Marquette Democrats possess a young executive board

Rob Miller loves to wake up early.

At least, that’s what the E-Board of Marquette Democrats will tell you. The sophomore in the College of Arts & Sciences has taken over as the chairperson of the campus political group, Marquette Democrats and has the endorsement of previous College Democrats chair and Marquette alum Eric Rorholm.

“Robert is a good man and a great organizer. He understands that young people can do more than talk about issues,” Eric Rorholm an alum said, who endorsed Miller for the role. “Rob and the whole board are prepared to put in the hard work it will take for young people to make our voices heard more and more.”

Miller found himself drawn to government and politics at a young age. Since fifth or sixth grade, Miller said knew he wanted to study politics at a university in Wisconsin or Ohio, two states he proudly calls home.

“My calling was to live a life within politics, and Marquette University has assisted me greatly with answering that call,” Miller said in an email.

As the chairperson of one of Marquette’s biggest political groups, Miller said there is a lot of pressure, especially being a sophomore.

“I am forever grateful to have been given the honor of a lifetime at my age,” Miller said in an email, “From being a member my freshman year, the field organizer during the summer and fall of 2020, to now being chair my sophomore year is a feeling that cannot fully be expressed in words.”

The chairperson of Marquette Democrats has been held by some big names in politics, including Jason Rae. Rae, who attended Marquette University, was one of the youngest people ever to be elected to the Democratic National Convention. He currently serves as the secretary of the Democratic National Committee.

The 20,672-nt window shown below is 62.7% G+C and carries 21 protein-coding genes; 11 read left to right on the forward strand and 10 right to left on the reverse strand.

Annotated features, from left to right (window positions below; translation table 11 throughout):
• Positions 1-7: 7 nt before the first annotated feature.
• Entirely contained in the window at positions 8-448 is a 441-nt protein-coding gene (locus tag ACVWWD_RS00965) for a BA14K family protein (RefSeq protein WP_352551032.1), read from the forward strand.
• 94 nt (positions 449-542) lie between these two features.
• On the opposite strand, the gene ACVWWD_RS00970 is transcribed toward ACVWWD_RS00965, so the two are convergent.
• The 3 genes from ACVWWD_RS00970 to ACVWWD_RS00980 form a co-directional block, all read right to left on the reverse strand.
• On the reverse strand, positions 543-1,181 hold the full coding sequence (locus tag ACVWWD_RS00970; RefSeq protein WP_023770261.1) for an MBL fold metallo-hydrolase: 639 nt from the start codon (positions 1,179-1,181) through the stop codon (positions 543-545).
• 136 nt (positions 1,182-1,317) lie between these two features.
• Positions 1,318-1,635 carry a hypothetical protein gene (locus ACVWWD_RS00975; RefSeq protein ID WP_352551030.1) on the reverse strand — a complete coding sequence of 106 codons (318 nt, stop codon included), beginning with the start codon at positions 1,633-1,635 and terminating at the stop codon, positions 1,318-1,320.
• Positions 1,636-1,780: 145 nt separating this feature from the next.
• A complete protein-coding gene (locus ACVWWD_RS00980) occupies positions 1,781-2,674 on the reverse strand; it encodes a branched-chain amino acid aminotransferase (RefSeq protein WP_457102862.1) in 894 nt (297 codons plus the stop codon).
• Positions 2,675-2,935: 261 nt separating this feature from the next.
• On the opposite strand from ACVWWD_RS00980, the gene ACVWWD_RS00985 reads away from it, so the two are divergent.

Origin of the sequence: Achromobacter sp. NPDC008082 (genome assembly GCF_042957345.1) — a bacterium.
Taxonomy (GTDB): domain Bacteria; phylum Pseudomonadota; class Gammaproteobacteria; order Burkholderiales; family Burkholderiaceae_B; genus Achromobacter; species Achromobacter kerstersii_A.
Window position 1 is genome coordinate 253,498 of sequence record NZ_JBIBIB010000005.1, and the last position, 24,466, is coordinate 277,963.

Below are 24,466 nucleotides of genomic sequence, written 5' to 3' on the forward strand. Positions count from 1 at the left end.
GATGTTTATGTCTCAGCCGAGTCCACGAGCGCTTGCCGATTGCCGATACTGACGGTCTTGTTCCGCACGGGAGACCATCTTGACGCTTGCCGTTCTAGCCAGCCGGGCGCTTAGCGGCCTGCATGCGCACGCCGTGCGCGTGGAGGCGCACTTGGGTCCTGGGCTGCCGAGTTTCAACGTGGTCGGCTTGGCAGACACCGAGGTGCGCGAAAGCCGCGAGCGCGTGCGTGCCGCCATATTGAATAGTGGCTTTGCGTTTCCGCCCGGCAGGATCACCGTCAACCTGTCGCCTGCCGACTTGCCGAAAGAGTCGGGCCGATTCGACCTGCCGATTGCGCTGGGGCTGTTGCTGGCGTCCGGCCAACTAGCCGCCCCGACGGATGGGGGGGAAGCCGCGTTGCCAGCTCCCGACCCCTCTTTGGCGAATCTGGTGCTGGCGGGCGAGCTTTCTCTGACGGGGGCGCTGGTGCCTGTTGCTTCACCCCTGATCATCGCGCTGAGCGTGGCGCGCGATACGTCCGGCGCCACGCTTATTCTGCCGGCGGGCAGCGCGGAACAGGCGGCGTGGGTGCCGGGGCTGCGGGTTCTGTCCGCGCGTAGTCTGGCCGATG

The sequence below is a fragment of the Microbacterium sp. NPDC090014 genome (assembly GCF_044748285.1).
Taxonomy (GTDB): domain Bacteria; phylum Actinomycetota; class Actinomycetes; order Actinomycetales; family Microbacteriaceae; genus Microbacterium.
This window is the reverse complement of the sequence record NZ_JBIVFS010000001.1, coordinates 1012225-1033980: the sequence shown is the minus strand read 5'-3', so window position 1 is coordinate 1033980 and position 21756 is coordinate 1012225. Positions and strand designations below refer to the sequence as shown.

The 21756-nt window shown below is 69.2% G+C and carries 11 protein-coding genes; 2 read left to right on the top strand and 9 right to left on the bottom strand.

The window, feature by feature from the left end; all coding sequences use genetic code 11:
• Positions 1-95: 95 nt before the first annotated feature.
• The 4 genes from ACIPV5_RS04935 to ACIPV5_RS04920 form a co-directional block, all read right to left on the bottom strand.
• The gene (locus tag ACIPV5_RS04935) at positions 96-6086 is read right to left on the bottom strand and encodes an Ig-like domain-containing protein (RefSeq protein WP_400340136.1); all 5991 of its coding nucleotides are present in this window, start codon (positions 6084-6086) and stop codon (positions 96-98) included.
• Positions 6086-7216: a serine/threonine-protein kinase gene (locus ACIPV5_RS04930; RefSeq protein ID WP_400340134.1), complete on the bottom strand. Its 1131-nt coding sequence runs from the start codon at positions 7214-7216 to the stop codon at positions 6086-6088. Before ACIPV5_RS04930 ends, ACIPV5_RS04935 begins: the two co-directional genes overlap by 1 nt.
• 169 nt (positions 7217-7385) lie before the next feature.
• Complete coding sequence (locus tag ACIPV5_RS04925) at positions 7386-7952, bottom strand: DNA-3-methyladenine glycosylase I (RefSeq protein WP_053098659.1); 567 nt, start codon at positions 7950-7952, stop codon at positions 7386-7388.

“While I am the representative for the Democratic Party at Marquette, I would not be able to lead without all those who keep me grounded: my faith, my E-Board and all the members themselves,” Miller said in an email. “The members in the organization embolden me every day, even without them even realizing it. Although juniors or seniors normally serve on this seat, I am up for the challenges that come from this role during my sophomore year.”

Miller said he hopes to focus on the “human experience, with a large emphasis on the story that each person has to tell. This is something that other members of the E-Board have felt like field director and first year in the College of Arts & Sciences, Tommy Treacy.

“I think the biggest thing is that (Rob) has created a community where people can voice their opinions. They can see where others might disagree and grow from that,” Treacy said. “I really enjoy working for Rob. He creates a healthy, team-oriented atmosphere for everyone.”

This semester, Miller also will be in the same city as the President of the United States next week, when President Joe Biden travels to Milwaukee for a town hall at the Pabst Theater.

“We are very honored to have President Biden speak to us from Milwaukee,” Miller said in an email.

Biden will address an invite-only audience that will be live on CNN at 8 p.m. on Tuesday. Miller said he hoped Biden touches on issues that are currently plaguing our nation, such as the coronavirus pandemic, the opioid crisis, increased rates of depression and adequate funding for health care.

This will be President Biden’s first visit to another state outside of the White House since his inauguration on Jan. 20. While he was originally supposed to be in Milwaukee for the Democratic National Convention, Biden accepted the nomination from his home state of Delaware due to the pandemic. while the city of Milwaukee remained quiet during what was supposed to be a booming time for the city.

Claire Driscol contributed to this report.

This story was written by Benjamin Wells. He can be reached at benjamin.wells@marquette.edu